For 60 years, NASW has consistently worked to identify and correct industry standards and guidelines that do not align with our Code of Ethics. Core social work values include: service, social justice, human dignity, importance of relationships, as well as professional integrity and competence. Although social workers strive to improve the lives of others, we must also face some uncomfortable truths in the history of social work. For these grave mistakes we apologize to the clients, colleagues and communities of color who were harmed by our profession. (p. 2)

The criterion of solvability includes these questions: (1) How easy would it be to make progress on this problem? (2) Do interventions already exist to solve this problem effectively, and how strong is the evidence behind them? (3) Is there a way to make progress on this problem with rigorous evidence behind it? (4) Is this an attempt to try out a new but promising program, to test whether it works? (5) Is this a program with a small but realistic chance of making a massive impact? This criterion aligns especially with standards embedded in the NASW Code of Ethics concerning the importance of evidence-informed practice (Reamer, 2018a, 2018b).

Social workers should base practice on recognized knowledge, including empirically based knowledge, relevant to social work and social work ethics. (standard 401[c])

Social workers should critically examine and keep current with emerging knowledge relevant to social work and fully use evaluation and research evidence in their professional practice. (standard 5.02[c])

Finally, the criterion of personal fit associated with effective altruism encourages people to examine the extent of their motivation to work on a particular problem. For social workers, priority should be given to projects in which practitioners are deeply invested and about which they are passionate.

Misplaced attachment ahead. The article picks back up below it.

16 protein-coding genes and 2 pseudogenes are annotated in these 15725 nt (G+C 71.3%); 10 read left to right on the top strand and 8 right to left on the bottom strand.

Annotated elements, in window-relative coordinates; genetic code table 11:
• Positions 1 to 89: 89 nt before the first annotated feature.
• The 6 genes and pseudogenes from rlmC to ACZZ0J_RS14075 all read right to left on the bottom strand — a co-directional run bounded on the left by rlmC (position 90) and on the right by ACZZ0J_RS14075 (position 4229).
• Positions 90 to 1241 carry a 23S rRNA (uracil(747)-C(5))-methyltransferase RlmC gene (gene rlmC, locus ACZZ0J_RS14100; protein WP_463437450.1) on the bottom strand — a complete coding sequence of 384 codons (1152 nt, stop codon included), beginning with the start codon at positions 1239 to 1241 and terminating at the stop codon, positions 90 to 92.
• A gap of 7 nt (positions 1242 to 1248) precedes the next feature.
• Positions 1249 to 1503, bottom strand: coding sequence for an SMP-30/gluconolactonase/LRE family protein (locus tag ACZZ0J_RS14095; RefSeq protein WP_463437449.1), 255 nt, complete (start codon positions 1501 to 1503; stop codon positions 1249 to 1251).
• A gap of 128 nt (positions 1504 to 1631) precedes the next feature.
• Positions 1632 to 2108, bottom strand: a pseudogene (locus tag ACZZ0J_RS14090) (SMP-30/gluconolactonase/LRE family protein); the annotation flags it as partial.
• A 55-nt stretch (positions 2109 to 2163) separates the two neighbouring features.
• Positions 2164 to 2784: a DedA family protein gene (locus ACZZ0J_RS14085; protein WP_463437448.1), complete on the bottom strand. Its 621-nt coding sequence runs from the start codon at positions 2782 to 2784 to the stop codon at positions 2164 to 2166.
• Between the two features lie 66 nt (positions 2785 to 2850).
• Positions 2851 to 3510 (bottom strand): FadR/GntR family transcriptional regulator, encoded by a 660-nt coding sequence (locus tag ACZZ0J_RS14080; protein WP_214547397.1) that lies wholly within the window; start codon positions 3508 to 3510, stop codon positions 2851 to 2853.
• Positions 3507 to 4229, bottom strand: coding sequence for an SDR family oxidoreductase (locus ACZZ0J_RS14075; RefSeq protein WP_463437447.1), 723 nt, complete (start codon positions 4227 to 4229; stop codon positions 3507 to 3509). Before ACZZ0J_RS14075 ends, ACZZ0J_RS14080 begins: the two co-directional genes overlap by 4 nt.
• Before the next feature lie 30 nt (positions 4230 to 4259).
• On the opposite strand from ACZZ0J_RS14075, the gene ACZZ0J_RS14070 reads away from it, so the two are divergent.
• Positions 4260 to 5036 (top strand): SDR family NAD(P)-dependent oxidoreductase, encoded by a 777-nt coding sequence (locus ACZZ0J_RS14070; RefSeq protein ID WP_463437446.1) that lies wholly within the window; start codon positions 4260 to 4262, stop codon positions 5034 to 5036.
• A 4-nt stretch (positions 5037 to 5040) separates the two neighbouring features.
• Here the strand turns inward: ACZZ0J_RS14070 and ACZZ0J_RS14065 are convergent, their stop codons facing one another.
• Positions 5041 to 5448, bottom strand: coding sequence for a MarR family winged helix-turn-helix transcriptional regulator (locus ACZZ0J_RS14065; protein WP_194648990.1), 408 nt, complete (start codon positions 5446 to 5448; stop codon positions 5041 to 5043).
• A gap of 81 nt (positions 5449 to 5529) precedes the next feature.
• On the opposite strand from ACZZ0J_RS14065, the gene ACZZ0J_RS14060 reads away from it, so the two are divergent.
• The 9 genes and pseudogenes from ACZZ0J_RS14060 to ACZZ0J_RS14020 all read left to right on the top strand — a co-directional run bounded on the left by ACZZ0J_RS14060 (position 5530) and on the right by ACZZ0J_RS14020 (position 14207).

According to Berkey (2021), effective altruists tend to engage in activities, and encourage others to engage in activities, such as:

  • Donating money to charitable organizations recommended by effective altruist charity evaluators.
  • Living a modest lifestyle so as to limit one’s negative impact on the world and increase the amount of one’s resources directed to improving the world.
  • Choosing a career on the basis of the capacity of the work itself and/or the earnings from the work to contribute to improving the world in morally important respects.
  • Contributing to efforts to determine what is achieved by different approaches to improving the world, so as to increase our ability to make informed choices about where to direct our time and money.
  • Making decisions about where to direct the resources and time that one allocates to trying to improve the world on the basis of the best available evidence about what is achieved by different efforts.
  • According to the Centre for Effective Altruism (MacAskill, 2015), effective altruists are critical of behavior such as:
  • Spending significant amounts of money on unnecessary luxury goods and services for oneself or one’s loved ones and friends.